Young singers to end Columbia Association's Teen Idol on high note

Young singers looking to go out on a high note at @ColumbiaAssn Teen Idol competition this weekend.

All destined singers must find their voice, says 14-year-old Taylor James. Columbia Association's Hear My Voice Columbia Teen Idol Competition, which has its final competition Sunday, Oct. 9 at 3 p.m. at the downtown Columbia lakefront, provides the opportunity to do just that.

A first-time teen idol contestant, James said she began singing lessons when she was 5 after following her mother's footsteps in the arts. Although she has participated in talent competitions before, this year's teen idol show will mark James' debut in an all-singing showcase.

Other finalists include Kamya Carter, 14, Andrew Vesey, 15, and Ava Shapiro, 15, all of Columbia; Morgan Donohoe, 15, of Fulton; Brooke Naidu, 14, of West Friendship; Jayla Waters, 17, of Ellicott City; Siju Oshin, 17, of Laurel; Elyse Johnson, 14, of Marriottsville; and Grace Smith, 14, of North Laurel.

Following an audition process and semi-finals last month, the competition will feature the top 10 contestants as they perform a song of their choice, from music genres such as rock, show tunes, R&B and rap. Columbia Association's Middle School and Teen Advisory Committees as well as Lord & Taylor sponsor the Columbia Teen Idol competition.

"For as long as I can remember, I've been singing," said James, a Columbia resident. "When I'm singing on a stage [and] once I've gone through all the preparation, I forget about everything I've done to prepare. I'm just in the moment and it makes me feel alive."

James said she selected songs that best fit her voice. In her audition, she sang "This Is What You Came For," by Calvin Harris and Rihanna, and performed Michael Jackson's "Man in the Mirror" in the semi-finals.

In the final competition, James will be traveling back to 1965 with Nina Simone's "Feeling Good."

"I definitely love Nina Simone. I've looked up to her music and love the feeling that she puts into it," she said. "I also chose this song because it is a very, very difficult song. It's a song that my mom has been working on with me for a while. I feel like it will show the judges my skills and talent."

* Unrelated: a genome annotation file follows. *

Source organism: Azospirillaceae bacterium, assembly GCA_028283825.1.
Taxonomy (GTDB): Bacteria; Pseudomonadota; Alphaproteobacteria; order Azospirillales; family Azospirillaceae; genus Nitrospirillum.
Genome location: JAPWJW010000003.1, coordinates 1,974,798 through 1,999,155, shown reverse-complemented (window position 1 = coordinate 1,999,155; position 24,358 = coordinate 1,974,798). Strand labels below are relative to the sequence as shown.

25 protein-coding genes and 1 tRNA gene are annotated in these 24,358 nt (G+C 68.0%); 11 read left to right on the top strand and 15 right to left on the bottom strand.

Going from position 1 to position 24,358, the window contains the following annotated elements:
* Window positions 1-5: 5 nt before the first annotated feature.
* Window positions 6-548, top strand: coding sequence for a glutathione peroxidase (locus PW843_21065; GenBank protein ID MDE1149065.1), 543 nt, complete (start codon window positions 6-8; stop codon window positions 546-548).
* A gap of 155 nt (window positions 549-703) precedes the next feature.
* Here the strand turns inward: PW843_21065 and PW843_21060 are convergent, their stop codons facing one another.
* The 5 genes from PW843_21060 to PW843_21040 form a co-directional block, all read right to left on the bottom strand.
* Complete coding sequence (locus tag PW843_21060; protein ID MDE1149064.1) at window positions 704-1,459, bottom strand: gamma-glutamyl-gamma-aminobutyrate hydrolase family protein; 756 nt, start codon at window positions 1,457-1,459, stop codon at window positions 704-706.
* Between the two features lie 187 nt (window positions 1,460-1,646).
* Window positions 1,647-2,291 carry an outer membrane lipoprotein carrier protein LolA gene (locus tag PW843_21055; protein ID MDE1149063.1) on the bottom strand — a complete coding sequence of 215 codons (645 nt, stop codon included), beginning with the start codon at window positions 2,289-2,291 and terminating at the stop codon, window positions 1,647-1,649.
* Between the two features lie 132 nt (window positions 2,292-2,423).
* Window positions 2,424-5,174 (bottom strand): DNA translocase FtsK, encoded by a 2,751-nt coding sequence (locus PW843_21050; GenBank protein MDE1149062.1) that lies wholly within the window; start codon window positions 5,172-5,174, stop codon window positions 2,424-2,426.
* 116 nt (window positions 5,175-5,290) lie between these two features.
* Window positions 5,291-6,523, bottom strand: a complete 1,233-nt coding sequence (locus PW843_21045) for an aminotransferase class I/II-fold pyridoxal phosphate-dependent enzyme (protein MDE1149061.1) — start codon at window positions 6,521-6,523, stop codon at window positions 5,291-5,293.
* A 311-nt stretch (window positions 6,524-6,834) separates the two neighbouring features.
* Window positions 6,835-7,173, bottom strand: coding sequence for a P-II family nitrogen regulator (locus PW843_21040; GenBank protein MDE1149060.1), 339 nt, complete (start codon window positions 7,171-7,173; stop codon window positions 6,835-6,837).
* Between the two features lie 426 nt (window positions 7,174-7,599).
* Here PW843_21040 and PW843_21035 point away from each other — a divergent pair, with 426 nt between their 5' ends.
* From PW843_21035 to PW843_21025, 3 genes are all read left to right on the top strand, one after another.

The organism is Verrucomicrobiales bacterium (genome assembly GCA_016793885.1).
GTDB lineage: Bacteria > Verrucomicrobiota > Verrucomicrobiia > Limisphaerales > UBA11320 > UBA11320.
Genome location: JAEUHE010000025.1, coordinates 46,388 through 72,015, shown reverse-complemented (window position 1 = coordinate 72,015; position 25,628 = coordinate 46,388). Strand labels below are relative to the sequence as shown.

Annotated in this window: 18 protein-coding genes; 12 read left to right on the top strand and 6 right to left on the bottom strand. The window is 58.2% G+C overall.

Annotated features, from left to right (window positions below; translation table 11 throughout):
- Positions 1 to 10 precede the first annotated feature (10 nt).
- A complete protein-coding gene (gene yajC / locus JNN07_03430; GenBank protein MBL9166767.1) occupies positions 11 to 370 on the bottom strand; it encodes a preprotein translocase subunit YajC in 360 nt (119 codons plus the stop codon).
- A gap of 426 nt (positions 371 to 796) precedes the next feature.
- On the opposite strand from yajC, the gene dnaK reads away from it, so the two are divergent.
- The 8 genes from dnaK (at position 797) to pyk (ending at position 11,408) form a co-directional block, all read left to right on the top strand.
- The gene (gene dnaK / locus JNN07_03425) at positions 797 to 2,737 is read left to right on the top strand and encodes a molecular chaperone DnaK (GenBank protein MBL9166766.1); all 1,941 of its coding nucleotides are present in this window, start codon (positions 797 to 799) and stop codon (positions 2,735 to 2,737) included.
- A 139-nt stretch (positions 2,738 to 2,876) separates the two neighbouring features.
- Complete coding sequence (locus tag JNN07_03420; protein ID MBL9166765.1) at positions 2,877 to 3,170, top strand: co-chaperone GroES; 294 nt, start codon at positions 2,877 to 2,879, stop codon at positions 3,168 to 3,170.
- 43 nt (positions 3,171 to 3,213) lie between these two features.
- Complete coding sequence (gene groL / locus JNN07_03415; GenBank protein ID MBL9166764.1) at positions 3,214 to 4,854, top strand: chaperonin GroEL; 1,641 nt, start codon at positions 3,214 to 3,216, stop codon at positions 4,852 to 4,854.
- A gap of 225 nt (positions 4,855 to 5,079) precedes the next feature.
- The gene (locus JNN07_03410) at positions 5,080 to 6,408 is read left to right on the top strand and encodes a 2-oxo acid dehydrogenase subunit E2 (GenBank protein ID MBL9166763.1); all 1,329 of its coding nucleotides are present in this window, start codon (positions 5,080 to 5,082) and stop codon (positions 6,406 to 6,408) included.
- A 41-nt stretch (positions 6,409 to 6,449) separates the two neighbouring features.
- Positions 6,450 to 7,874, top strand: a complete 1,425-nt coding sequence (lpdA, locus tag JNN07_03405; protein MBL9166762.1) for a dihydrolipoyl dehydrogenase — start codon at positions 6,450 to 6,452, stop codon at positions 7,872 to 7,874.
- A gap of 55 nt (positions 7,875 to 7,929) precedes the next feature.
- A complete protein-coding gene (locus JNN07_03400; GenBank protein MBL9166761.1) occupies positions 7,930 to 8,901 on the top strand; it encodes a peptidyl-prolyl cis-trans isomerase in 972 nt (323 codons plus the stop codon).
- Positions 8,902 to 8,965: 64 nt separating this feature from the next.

Rene Buckmon, Columbia Association's manager of youth and teen programs, said this year's 14th competition began with 23 people in the audition process and a selection of 19 semi-finalists by the Teen Advisory Committee.

This year, the final competition will become one step closer to its American Idol-based counterpart, providing each contestant with one-on-one time with a professional singer days before the show.

"We're going to have selection song review where one of the judges will spend some time with each finalist to help them have better stage presence as well as how to get the best out of their song," Buckmon said. "When you watch them in the semi-finals, somebody might forget words to the song or their voice might have been pitchy, but when they come and nail that song, they're just so excited."

Song is a highlight of the event, Buckmon said, but teens also participate in a community toiletries drive throughout the competition process, while also educating themselves on addiction through the Shatter the Stigma organization. This creates a sense of community among the participants as well as a foundation of empowerment.

North Laurel's Smith is returning to the stage for her third year in the teen idol competition. She has written her own song for her final performance, titled "Twisted." Smith has been broadening her vocal skills in theater over the last eight years, learning to play the guitar from her father as well as write her own music.

"I've always been a huge fan of Taylor Swift," Smith said. "Her writing at a young age made me feel like I should try writing and I liked it."

The Atholton High School ninth-grader said "Twisted" tells a personal story involving her cousin, who lived with them at one time, and when he made a poor decision. The song was written in one afternoon.

"I was just writing, trying to understand why he did what he did," Smith said. "Writing it out helped cope with what happened."

Smith's mother, Kime Smith, said the competition really brings families and friends together and allows participants to share their passions for song with the community. Unlike other competitions or performances that have strict guidelines, Columbia Association's teen idol competition lets singers open up, she said.

"As a parent, it's a little bit more exciting than most of the other times she gets to perform because this is truly from her heart," Kime Smith said. "When she's in a show, it's from her heart, but it's not inspired from beginning to end. I really appreciate all the time, effort and energy that's put into the whole competition."

Both James and Smith said they're optimistic for the final competition and are happy to be surrounded by others their age who share the same passion.

"I'm just excited that I can sing top songs or regular songs that fit my voice well," James said.

"I'm excited for the practice sessions," Smith said. "They'll give us tips from the professionals. I think that will be cool because I've never had that experience."

Buckmon said the first-place winner will receive $300, the second-place will receive $100 and the third-place winner will receive $50. The audience will also select their favorite performer, who will receive the People's Choice Award.

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